One of the most essential characteristics of pets who enter the family by happenstance is that their lives are brief. Their dependable evanescence makes life easy for parents but hard for children. Our family’s first pet, Bunky’s predecessor, was a goldfish named Rosebell. George won Rosebell by tossing Ping-Pong balls into cups at the St. Anthony’s Church street fair, held each summer a block from our apartment building. Susannah, age four, triumphantly carried Rosebell home in a plastic bag, named her, painted her portrait, and, when Rosebell died three days later, cried so hard she had to take the morning off from camp.

But Bunky didn’t die. While he was alive and kicking—and he was a prodigious kicker—we referred to him as our “immortal frog.” Seasons passed, though perhaps not from Bunky’s point of view, since he never went outside. A year went by. Five years. Ten. Finally, sixteen.

Actually, maybe seventeen, but I will err on the side of caution because I don’t want to risk even a whiff of amphibian résumé inflation. We all agree that Bunky was at least a year old when we moved from New York to western Massachusetts, his water sloshing noisily in the plastic aquarium (this was the two-gallon phase) wedged between my feet as we drove north on I-91 in our rented minivan. It must have been harrowing for him, like a storm at sea.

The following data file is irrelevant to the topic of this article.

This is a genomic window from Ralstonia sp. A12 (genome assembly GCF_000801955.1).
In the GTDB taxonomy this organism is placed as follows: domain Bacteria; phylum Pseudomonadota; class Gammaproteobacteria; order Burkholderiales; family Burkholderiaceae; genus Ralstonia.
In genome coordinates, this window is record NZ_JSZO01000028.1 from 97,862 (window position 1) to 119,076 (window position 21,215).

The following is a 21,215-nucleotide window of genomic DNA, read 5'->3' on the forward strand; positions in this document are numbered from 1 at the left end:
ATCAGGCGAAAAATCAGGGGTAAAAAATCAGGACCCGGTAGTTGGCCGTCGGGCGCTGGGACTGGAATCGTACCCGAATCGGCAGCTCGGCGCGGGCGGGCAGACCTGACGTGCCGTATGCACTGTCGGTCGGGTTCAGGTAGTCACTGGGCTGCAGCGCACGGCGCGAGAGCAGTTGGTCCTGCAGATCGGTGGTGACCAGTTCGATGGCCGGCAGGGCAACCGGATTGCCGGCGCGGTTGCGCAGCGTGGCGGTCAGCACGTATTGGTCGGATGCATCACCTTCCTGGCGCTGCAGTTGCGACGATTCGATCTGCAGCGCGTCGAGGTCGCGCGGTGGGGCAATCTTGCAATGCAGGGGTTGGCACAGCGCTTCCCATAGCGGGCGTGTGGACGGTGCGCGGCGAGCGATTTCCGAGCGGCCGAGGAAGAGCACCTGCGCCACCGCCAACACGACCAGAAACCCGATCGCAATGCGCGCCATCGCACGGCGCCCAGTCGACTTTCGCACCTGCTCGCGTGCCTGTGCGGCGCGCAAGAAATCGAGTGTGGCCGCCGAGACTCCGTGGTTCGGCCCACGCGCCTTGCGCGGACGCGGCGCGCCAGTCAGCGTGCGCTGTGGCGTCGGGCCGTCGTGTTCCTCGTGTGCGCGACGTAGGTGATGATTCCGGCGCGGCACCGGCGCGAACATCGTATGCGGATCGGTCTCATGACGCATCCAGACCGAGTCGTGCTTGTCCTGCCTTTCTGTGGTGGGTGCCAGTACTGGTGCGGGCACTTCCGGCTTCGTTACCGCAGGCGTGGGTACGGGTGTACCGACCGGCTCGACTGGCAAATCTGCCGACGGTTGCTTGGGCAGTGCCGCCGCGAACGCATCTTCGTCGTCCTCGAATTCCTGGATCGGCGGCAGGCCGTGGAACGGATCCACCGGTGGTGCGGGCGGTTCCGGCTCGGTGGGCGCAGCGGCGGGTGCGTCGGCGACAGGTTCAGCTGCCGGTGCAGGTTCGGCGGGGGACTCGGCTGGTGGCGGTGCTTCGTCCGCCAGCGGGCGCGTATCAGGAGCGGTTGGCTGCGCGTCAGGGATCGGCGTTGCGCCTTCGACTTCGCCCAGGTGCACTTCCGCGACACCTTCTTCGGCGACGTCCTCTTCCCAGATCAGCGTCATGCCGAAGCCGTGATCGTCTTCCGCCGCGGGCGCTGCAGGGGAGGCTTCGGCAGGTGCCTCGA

On our first night in Massachusetts, after we turned off the lights, I called George’s attention, dreamily, to the bucolic sound of peepers wafting through our window from the riverbank. He informed me that we were listening to Bunky, in Henry’s room, over the baby monitor.

Bunky was an aquatic frog who surfaced only occasionally (he had lungs and breathed air, but not very often), at which time his googly eyes would protrude above the waterline, lending him a faint resemblance to a two-ounce hippopotamus. He had five diaphanously webbed toes on his hind feet, three of them clawed, and four long, thin, sensitive-looking fingers on his forefeet. He looked nothing like Frog in Frog and Toad, or indeed like any of the barrel-chested bright green mesomorphs in our children’s picture books. He was pale. Planar. Ghostly. More than a little Gollum-like.

Because he wasn’t built for life on land, Bunky lacked the sine qua non of frogdom: the ability to jump. He was like a bird that couldn’t fly, a snake that couldn’t slither. However, he compensated for his terrestrial shortcomings with his grace in the water. Sometimes he lay splayed on the bottom, like a rug; sometimes he floated, unmoving, at a forty-five-degree angle. But when he took off, he was so efficient as to seem positively urtextual. He could swim up, down, forward, backward, and sideways. The in-and-out whoosh of his hind limbs—akimbo, straight, akimbo, straight—could have been the pattern on which all frog kicks were based, his powerful webbed feet the model for all swim fins.